MIG Update – April 22, 2024

Records Alone Do Not Warrant MIG Removal on Pre -Existing

This week, a MIG hold case, the Tribunal considers a matter wherein the Applicant had a documented history of a knee condition. As well as, an opinion that the Applicant ‘likely’ has chronic pain as a result of the accident.

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Factor: CNRs

In Sehgal v. Aviva (21-007940), Neelam Sehgal was involved in a motor vehicle accident on July 29, 2020. In addition to IRB she sought entitlement to three treatment plans for chiropractic services and prescription medications. She claimed that she should not be subject to the MIG as her pre-existing knee injury was exacerbated by the accident, as well as a diagnosis of chronic pain in her neck, back and shoulder as a result of the accident.

Sehgal relied on the clinical notes and records of Dr. Saini, her family doctor, pre-accident reports of orthopaedic surgeons Dr. Karabatsos and Dr. Harrington, a pain assessment report of Dr. Wasswa-Kintu, general practitioner, dated May 3, 2021, and neurodiagnostic report of Dr. Rasquinha, general practitioner, dated November 30, 2021. She also relies on the CNRs of her treating clinics.

Aviva relied on the IE reports of physiatrist, Dr. Soric dated February 19, 2021, addendum August 24, 2021, who diagnosed Seghal with soft tissue injuries as a result of the accident which fall under the MIG. Further the surveillance report of Intrepid Investigation dated November 18, 2021.

The Tribunal found:

      • Although Seghal’s records and reports establish that prior to the accident she had a five-year history of problems with her left knee, arthroscopic surgery and knee pain complaints to her family doctor in the year prior the accident, the records alone do not warrant removal from the MIG.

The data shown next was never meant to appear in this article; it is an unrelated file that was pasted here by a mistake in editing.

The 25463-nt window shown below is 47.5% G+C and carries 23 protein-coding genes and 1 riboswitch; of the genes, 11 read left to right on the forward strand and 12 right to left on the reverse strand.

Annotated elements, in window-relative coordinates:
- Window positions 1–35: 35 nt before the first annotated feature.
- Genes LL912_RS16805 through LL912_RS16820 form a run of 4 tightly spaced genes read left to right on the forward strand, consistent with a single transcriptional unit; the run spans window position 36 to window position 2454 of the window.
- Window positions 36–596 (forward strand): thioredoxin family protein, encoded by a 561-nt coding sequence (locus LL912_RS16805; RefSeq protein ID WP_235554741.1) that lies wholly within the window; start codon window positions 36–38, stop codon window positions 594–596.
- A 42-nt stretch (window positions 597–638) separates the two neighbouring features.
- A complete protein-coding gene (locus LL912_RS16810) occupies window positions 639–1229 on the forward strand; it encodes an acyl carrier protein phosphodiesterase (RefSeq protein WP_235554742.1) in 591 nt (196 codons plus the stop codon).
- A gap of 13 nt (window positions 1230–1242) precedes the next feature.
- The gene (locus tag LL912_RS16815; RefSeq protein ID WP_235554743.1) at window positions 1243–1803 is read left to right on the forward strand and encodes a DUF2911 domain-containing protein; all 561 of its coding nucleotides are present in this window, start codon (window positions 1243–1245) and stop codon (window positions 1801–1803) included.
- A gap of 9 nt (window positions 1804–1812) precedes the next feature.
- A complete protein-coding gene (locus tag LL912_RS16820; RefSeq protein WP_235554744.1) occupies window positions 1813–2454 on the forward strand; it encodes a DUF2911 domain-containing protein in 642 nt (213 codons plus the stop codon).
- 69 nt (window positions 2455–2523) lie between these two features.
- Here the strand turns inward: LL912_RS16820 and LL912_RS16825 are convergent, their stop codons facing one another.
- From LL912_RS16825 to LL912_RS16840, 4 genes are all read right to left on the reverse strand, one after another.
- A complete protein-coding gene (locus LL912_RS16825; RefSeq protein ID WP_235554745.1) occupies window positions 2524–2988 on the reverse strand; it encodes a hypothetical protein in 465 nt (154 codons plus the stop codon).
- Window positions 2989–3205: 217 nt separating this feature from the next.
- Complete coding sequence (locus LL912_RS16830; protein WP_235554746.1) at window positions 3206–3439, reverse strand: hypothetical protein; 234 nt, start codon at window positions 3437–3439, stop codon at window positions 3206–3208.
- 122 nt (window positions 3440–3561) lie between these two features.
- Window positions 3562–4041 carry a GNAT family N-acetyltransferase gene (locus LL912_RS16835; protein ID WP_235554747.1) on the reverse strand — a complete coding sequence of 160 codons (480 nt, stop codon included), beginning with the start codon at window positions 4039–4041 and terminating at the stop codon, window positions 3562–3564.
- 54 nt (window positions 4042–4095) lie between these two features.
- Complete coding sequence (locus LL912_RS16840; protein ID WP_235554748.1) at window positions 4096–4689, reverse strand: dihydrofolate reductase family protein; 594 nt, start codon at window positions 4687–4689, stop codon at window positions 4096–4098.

• “What I find lacking in this case is evidence from a treating practitioner supporting that the applicant’s pre-existing left knee impairment was exacerbated by the accident or would prevent her from achieving maximum medical recovery in the MIG, as is required for removal by s. 18(2).”
      • The post accident report of Dr. Wasswa-Kintu and Dr. Rasquinha, relied upon by Seghal, did not mention the left knee at all or note any exacerbation. Seghal also did not report any symptoms involving the left knee to Aviva’s assessor Dr. Soric.
      • Dr. Soric’s physical examination in February 2021 was unremarkable, finding full range of motion of the cervical spine and normal strength in all four extremities. After reviewing the records in August 2021 Dr. Soric’s opinion remained unchanged.
      • Dr. Wasswa-Kintu diagnosis of chronic pain, was given little weight because the assessment took place by telephone and the doctor did not carry out a physical examination. The report interchangeably refers to Seghal as male and female throughout and did not review any pre- or post-accident CNRs. All of which challenge the reliability of the opinion.
      • Dr. Rasquinha’s report has similar limitations in that the doctor did not review any pre- or post-accident CNRs. The physical examination of Seghal was normal, yet rendered the opinion that Seghal likely suffers from chronic pain syndrome.
      • Dr. Soric opinions were preferred because the assessment was more thorough, records were reviewed and consistent with Seghal’s self-reports about her post-accident function.
      • The surveillance report from November 2021 showed Seghal participating in grocery shopping and running other errands confirming her self-reports and Dr. Soric findings.

      If you Have Read This Far…

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